Turning to God
by Charles R. Swindoll
The composer of Psalm 137 acknowledged the sorrow of his situation, recognizing that Judah had brought this chastisement upon themselves. But he didn't stay in the doldrums. He turned from the past to focus on God's unchangeable character, His faithfulness to fulfill promises, His desire to extend mercy with every opportunity. Finally, he turned his eyes to the horizon to anticipate the future.
Remember, O LORD, against the sons of Edom
The day of Jerusalem,
Who said, "Raze it, raze it
To its very foundation."
O daughter of Babylon, you devastated one,
How blessed will be the one who repays you
With the recompense with which you have repaid us.
How blessed will be the one who seizes and dashes your little ones
Against the rock. (137:7–9)
It doesn't take a Bible scholar to discover that these are exceedingly emotional words. The writer feels passionate regarding the enemies of his beloved Zion. He mentions the ancient enemy of Edom in verse 7, then Babylon in verse 8. While brimming with zeal, he pronounces blessings upon those God may use to exact revenge against the enemies for their brutal and unmerciful treatment of the Jews. The critic reads this (especially verse 9) and attacks the Old Testament for its outrageous God of wrath. If you and I were of that vintage, it is doubtful that the lyrics of Psalm 137 would seem barbaric.
You probably recall the Adolf Eichmann trial of the past. One of our national periodicals covered the account in vivid detail. The journalist mentioned a Jewish man who had lost his parents and other close relatives in the horrible Nazi concentration camps. He stood abruptly to his feet in the audience of that courtroom and cursed Eichmann. He was told to sit down and restrain himself, which he refused to do. As he was escorted by force from the room, he screamed words to this effect: "Let me get my hands on that Nazi pig . . . just for sixty seconds . . . let me have him that I may torture him with my own hands!"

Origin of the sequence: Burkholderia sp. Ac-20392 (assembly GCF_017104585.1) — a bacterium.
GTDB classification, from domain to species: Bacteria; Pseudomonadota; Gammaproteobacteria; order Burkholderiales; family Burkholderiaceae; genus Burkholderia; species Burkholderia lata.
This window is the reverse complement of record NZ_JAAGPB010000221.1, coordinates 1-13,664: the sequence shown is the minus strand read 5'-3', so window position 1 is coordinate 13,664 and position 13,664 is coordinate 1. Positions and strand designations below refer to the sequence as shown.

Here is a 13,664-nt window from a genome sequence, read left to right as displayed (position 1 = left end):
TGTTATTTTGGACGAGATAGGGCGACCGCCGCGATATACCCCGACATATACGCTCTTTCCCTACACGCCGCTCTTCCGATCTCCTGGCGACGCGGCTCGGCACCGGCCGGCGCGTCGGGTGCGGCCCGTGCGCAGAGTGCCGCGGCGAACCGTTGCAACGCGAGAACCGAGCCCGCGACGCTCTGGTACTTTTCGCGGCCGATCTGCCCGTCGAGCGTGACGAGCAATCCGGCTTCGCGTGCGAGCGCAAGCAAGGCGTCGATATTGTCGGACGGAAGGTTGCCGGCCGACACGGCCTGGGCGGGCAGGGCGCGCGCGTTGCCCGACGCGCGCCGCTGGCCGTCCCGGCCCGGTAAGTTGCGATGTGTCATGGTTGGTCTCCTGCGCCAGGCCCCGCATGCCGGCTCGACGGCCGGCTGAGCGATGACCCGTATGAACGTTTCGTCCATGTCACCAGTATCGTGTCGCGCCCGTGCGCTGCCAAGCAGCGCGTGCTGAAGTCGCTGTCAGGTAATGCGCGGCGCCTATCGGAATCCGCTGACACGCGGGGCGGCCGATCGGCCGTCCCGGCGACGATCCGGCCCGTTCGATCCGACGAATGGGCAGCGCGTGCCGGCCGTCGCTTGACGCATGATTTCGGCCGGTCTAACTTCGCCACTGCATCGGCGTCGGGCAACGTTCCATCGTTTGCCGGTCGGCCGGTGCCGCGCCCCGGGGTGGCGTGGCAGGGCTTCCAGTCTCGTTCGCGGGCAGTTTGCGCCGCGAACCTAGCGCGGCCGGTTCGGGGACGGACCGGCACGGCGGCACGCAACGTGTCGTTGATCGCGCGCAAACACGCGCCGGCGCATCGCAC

No one criticized that man who screamed those violent words. In fact, the magazine reporter expressed sympathy. Why? Because the man had suffered such a terrible loss, his memory was full and running over with rage. He longed for justice.
Note that the psalmist doesn't ask for divine permission to exact vengeance on his own terms, only that God might bring justice upon the heads of all who behaved cruelly toward Judah. According to Isaiah 13:14–16, the Babylonians brutally murdered the little Jewish children before their parents' eyes. With passionate pleas, the writer of this song concludes with a request for justice. By the end of the song, he rests his case with God.
Adapted from Charles R. Swindoll, Living the Psalms: Encouragement for the Daily Grind (Brentwood, Tenn.: Worthy Publishing, a division of Worthy Media, Inc., 2012). Copyright © 2013 by Charles R. Swindoll, Inc. All rights are reserved. Used by permission.
Used with permission. All rights reserved.